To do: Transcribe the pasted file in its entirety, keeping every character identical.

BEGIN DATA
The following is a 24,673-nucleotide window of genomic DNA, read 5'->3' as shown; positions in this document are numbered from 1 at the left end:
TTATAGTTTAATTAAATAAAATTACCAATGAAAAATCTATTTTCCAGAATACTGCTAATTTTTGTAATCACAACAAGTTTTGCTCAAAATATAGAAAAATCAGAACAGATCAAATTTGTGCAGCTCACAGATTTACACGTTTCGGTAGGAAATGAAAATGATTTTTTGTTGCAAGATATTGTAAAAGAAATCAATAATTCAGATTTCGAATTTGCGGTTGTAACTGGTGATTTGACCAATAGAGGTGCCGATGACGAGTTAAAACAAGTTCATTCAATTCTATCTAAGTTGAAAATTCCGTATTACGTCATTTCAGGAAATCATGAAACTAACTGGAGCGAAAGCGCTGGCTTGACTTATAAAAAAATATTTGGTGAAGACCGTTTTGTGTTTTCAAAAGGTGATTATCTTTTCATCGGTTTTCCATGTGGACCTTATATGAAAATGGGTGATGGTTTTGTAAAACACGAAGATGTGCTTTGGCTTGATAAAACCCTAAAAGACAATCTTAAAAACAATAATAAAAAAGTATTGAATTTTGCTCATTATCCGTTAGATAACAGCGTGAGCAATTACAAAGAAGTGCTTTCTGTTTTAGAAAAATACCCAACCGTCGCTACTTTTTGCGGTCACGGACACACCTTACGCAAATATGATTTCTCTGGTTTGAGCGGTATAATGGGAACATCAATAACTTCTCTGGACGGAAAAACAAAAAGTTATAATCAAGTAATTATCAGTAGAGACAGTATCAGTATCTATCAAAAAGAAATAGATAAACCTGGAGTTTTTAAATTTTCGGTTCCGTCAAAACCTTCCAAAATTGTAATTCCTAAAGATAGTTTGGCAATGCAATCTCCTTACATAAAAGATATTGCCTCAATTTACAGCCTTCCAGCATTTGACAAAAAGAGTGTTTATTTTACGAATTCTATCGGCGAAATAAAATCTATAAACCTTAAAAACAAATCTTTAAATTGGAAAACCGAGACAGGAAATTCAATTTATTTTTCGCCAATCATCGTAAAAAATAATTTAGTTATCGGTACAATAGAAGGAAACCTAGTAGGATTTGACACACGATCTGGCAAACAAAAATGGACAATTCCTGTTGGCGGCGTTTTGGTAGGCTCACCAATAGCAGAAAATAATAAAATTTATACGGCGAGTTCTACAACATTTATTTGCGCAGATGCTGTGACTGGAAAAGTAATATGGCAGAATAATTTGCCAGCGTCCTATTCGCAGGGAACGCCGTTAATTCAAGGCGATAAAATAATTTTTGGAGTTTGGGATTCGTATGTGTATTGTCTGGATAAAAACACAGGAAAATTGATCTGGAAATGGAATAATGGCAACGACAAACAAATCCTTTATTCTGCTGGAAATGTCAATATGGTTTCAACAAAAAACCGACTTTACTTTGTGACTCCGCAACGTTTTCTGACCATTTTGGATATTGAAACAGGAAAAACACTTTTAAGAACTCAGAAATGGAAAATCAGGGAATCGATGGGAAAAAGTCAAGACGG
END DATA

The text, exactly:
The following is a 24,673-nucleotide window of genomic DNA, read 5'->3' as shown; positions in this document are numbered from 1 at the left end:
TTATAGTTTAATTAAATAAAATTACCAATGAAAAATCTATTTTCCAGAATACTGCTAATTTTTGTAATCACAACAAGTTTTGCTCAAAATATAGAAAAATCAGAACAGATCAAATTTGTGCAGCTCACAGATTTACACGTTTCGGTAGGAAATGAAAATGATTTTTTGTTGCAAGATATTGTAAAAGAAATCAATAATTCAGATTTCGAATTTGCGGTTGTAACTGGTGATTTGACCAATAGAGGTGCCGATGACGAGTTAAAACAAGTTCATTCAATTCTATCTAAGTTGAAAATTCCGTATTACGTCATTTCAGGAAATCATGAAACTAACTGGAGCGAAAGCGCTGGCTTGACTTATAAAAAAATATTTGGTGAAGACCGTTTTGTGTTTTCAAAAGGTGATTATCTTTTCATCGGTTTTCCATGTGGACCTTATATGAAAATGGGTGATGGTTTTGTAAAACACGAAGATGTGCTTTGGCTTGATAAAACCCTAAAAGACAATCTTAAAAACAATAATAAAAAAGTATTGAATTTTGCTCATTATCCGTTAGATAACAGCGTGAGCAATTACAAAGAAGTGCTTTCTGTTTTAGAAAAATACCCAACCGTCGCTACTTTTTGCGGTCACGGACACACCTTACGCAAATATGATTTCTCTGGTTTGAGCGGTATAATGGGAACATCAATAACTTCTCTGGACGGAAAAACAAAAAGTTATAATCAAGTAATTATCAGTAGAGACAGTATCAGTATCTATCAAAAAGAAATAGATAAACCTGGAGTTTTTAAATTTTCGGTTCCGTCAAAACCTTCCAAAATTGTAATTCCTAAAGATAGTTTGGCAATGCAATCTCCTTACATAAAAGATATTGCCTCAATTTACAGCCTTCCAGCATTTGACAAAAAGAGTGTTTATTTTACGAATTCTATCGGCGAAATAAAATCTATAAACCTTAAAAACAAATCTTTAAATTGGAAAACCGAGACAGGAAATTCAATTTATTTTTCGCCAATCATCGTAAAAAATAATTTAGTTATCGGTACAATAGAAGGAAACCTAGTAGGATTTGACACACGATCTGGCAAACAAAAATGGACAATTCCTGTTGGCGGCGTTTTGGTAGGCTCACCAATAGCAGAAAATAATAAAATTTATACGGCGAGTTCTACAACATTTATTTGCGCAGATGCTGTGACTGGAAAAGTAATATGGCAGAATAATTTGCCAGCGTCCTATTCGCAGGGAACGCCGTTAATTCAAGGCGATAAAATAATTTTTGGAGTTTGGGATTCGTATGTGTATTGTCTGGATAAAAACACAGGAAAATTGATCTGGAAATGGAATAATGGCAACGACAAACAAATCCTTTATTCTGCTGGAAATGTCAATATGGTTTCAACAAAAAACCGACTTTACTTTGTGACTCCGCAACGTTTTCTGACCATTTTGGATATTGAAACAGGAAAAACACTTTTAAGAACTCAGAAATGGAAAATCAGGGAATCGATGGGAAAAAGTCAAGACGG